145:18). He may hide His face, but He is there.
3. We are free He may be silent, but He is listening to us,
hearing us and healing us in ways we may not
Judaism is the religion of the free human being understand at the time but which become clear
freely responding to the God of freedom. We in retrospect.
are not in the grip of sin. We are not determined
by economic forces or psychological drives R E F L EC T: Does this message from Rosh
or genetically encoded impulses that we are Hashanah especially resonate this year?
powerless to resist. The very fact that we can Why?
do teshuvah, that we can act differently tomor-
row than we did yesterday, tells us we are free. 6. Life is still sweet
Philosophers have found this idea difficult. So
have scientists. But Judaism insists on it, and Life may be hard, but it can still be sweet, the
our ancestors proved it by defying every law of way the challah and the apple are on Rosh
history, surviving against the odds, refusing to Hashanah when we dip them in honey. Jews
accept defeat. have never needed wealth to be rich, or power
to be strong. To be a Jew is to live for simple
R E F L EC T: Where do we find this concept things: the love between husband and wife, the
reflected in the prayers of Rosh Hashanah? sacred bond between parents and children, the
gift of community where we help others and
4. Life is meaningful others help us and where we learn that joy is
doubled and grief halved by being shared. To be
We are not mere accidents of matter, generated a Jew is to give, whether in the form of tzedakah
by a universe that came into being for no reason or gemilut chasadim (acts of loving-kindness).
and will one day, for no reason, cease to be. It is to learn and never stop seeking, to pray
We are here because a loving God brought the and never stop thanking, to do teshuvah and
universe, and life, and us, into existence – a God never stop growing. In this lies the secret of joy.
who knows our fears, hears our prayers, believes Throughout history there have been hedonis-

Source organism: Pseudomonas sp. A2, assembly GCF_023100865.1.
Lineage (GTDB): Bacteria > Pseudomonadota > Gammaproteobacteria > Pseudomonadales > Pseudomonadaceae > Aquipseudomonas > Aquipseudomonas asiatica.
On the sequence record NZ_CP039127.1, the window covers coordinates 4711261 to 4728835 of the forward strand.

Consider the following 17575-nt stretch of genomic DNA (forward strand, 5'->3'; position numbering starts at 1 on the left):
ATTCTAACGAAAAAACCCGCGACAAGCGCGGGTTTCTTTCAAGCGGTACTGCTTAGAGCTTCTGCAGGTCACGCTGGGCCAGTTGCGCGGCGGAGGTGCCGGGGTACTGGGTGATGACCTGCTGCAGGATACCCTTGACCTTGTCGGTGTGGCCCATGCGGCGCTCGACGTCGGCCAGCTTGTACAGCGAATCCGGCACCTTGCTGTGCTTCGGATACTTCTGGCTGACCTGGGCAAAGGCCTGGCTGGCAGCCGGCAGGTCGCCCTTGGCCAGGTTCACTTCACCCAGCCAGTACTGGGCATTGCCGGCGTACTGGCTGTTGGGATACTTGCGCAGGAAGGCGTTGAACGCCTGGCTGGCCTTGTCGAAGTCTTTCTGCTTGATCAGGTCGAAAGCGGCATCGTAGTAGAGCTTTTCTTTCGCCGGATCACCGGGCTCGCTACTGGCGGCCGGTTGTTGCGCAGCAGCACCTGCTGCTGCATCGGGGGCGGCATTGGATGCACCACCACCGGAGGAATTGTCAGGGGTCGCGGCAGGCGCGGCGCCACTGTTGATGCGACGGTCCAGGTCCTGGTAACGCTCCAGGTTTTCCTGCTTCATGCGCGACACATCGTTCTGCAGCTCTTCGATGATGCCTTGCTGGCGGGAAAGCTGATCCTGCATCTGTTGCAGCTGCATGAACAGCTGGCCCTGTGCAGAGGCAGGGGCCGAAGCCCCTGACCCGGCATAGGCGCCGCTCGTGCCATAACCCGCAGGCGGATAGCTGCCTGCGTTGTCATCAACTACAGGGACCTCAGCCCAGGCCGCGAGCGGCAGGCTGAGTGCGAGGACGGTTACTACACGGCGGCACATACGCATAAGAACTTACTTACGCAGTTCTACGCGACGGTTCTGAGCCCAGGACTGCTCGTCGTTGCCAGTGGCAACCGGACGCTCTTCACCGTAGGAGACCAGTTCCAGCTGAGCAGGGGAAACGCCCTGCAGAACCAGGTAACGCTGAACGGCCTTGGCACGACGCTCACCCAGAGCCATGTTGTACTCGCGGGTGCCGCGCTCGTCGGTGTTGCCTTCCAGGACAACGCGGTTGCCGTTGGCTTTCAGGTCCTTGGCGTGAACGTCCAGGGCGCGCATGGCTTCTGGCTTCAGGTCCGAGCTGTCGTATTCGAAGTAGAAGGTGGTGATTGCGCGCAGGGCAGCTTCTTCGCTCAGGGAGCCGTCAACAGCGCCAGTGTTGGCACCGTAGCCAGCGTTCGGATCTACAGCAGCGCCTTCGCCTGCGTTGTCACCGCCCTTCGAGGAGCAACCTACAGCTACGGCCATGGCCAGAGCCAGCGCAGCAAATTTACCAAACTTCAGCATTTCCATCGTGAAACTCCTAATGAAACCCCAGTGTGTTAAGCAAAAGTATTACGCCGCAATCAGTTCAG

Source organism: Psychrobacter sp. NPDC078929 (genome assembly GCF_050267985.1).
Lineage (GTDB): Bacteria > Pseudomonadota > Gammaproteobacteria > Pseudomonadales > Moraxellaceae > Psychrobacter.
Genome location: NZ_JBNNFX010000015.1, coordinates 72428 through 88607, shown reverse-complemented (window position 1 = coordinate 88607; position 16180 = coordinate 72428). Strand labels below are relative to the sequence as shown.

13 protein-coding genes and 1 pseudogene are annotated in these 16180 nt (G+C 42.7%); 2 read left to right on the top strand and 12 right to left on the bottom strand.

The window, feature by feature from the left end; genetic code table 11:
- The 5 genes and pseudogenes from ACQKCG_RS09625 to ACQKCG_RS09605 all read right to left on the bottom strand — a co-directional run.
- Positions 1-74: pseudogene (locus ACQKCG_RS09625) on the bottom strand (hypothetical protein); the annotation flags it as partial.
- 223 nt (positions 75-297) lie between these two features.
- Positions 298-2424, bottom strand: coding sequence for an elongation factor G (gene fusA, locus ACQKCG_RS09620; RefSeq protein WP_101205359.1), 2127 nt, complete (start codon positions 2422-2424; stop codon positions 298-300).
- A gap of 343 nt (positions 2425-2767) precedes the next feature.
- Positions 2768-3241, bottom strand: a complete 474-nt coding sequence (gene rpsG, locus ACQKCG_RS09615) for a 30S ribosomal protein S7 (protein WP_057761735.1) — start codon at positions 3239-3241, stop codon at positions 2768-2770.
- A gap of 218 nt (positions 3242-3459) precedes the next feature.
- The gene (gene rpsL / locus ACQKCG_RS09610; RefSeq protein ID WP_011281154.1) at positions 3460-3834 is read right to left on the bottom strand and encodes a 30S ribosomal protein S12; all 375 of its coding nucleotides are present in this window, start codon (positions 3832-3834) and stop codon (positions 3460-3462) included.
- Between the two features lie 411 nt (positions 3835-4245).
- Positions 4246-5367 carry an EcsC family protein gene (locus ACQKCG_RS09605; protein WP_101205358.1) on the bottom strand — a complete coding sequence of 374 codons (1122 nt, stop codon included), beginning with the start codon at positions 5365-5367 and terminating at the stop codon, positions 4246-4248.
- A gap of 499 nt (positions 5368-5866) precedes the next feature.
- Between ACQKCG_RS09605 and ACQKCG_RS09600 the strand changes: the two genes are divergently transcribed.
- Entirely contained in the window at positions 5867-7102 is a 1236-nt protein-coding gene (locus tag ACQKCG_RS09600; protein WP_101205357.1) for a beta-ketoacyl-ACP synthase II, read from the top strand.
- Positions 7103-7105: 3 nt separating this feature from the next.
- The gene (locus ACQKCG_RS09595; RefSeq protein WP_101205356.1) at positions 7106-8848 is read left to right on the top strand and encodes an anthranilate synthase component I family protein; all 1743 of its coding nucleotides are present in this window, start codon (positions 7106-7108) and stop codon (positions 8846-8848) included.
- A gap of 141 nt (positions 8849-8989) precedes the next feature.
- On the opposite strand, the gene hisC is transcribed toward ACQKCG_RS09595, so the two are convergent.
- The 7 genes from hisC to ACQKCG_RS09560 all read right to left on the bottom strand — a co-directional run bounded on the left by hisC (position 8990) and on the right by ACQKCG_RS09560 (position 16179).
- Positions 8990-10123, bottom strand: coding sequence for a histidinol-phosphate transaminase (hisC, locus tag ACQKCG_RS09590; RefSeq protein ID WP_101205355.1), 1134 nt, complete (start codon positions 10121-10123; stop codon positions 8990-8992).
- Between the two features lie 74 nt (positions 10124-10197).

in us more than we believe in ourselves, for- tic cultures that worship pleasure and ascetic
gives us when we fail, lifts us when we fall and cultures that deny it, but Judaism has a different
gives us the strength to overcome despair. The approach altogether: to sanctify pleasure by
historian Paul Johnson once wrote: “No people making it part of the worship of God. Life is
has ever insisted more firmly than the Jews that sweet when touched by the Divine.
history has a purpose and humanity a destiny.”
He concluded: “The Jews, therefore, stand right R E F L EC T: Where is the sweetness in your


7. Our life is a work of art We are, said Moshe, God’s children (Deva- And finally
rim 14:1). We are called on, said the prophet comes the
Our life is the single greatest work of art we will Yishayahu, to be His witnesses, His ambassa- sound of the
ever make. Rabbi Joseph Soloveitchik, in one of dors on earth (Yishayahu 43:10). shofar... a
his earliest works, spoke about Ish Hahalachah, wordless cry
the halachic personality and its longing to Time and again Jews did things thought impos- in a religion of
create, to make something new, original. God sible. They battled against might in the name of words.
too longs for us to create and thereby become right. They fought against slavery. They showed
His partner in the work of renewal. “The most that it was possible to be a nation without